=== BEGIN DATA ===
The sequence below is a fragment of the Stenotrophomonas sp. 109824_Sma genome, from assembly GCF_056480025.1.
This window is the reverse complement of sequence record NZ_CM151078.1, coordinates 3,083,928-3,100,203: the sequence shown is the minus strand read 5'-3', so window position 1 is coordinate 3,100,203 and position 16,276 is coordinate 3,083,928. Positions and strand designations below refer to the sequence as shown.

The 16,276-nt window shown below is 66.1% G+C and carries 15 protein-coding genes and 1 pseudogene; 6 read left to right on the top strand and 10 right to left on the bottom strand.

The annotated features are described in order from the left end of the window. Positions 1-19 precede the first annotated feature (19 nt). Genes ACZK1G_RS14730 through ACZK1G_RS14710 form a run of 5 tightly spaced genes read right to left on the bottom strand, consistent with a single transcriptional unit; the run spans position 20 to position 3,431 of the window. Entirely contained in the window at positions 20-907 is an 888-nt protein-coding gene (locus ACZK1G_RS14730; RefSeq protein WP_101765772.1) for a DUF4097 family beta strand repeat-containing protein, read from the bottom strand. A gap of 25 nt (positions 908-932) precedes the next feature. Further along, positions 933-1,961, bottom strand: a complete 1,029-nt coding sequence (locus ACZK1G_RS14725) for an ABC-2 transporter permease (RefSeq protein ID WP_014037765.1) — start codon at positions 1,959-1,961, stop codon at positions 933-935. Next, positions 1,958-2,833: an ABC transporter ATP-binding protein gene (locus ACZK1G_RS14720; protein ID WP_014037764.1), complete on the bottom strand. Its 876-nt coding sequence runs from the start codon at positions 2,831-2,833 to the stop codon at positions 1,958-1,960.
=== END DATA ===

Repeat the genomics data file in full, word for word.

The sequence below is a fragment of the Stenotrophomonas sp. 109824_Sma genome, from assembly GCF_056480025.1.
This window is the reverse complement of sequence record NZ_CM151078.1, coordinates 3,083,928-3,100,203: the sequence shown is the minus strand read 5'-3', so window position 1 is coordinate 3,100,203 and position 16,276 is coordinate 3,083,928. Positions and strand designations below refer to the sequence as shown.

The 16,276-nt window shown below is 66.1% G+C and carries 15 protein-coding genes and 1 pseudogene; 6 read left to right on the top strand and 10 right to left on the bottom strand.

The annotated features are described in order from the left end of the window. Positions 1-19 precede the first annotated feature (19 nt). Genes ACZK1G_RS14730 through ACZK1G_RS14710 form a run of 5 tightly spaced genes read right to left on the bottom strand, consistent with a single transcriptional unit; the run spans position 20 to position 3,431 of the window. Entirely contained in the window at positions 20-907 is an 888-nt protein-coding gene (locus ACZK1G_RS14730; RefSeq protein WP_101765772.1) for a DUF4097 family beta strand repeat-containing protein, read from the bottom strand. A gap of 25 nt (positions 908-932) precedes the next feature. Further along, positions 933-1,961, bottom strand: a complete 1,029-nt coding sequence (locus ACZK1G_RS14725) for an ABC-2 transporter permease (RefSeq protein ID WP_014037765.1) — start codon at positions 1,959-1,961, stop codon at positions 933-935. Next, positions 1,958-2,833: an ABC transporter ATP-binding protein gene (locus ACZK1G_RS14720; protein ID WP_014037764.1), complete on the bottom strand. Its 876-nt coding sequence runs from the start codon at positions 2,831-2,833 to the stop codon at positions 1,958-1,960.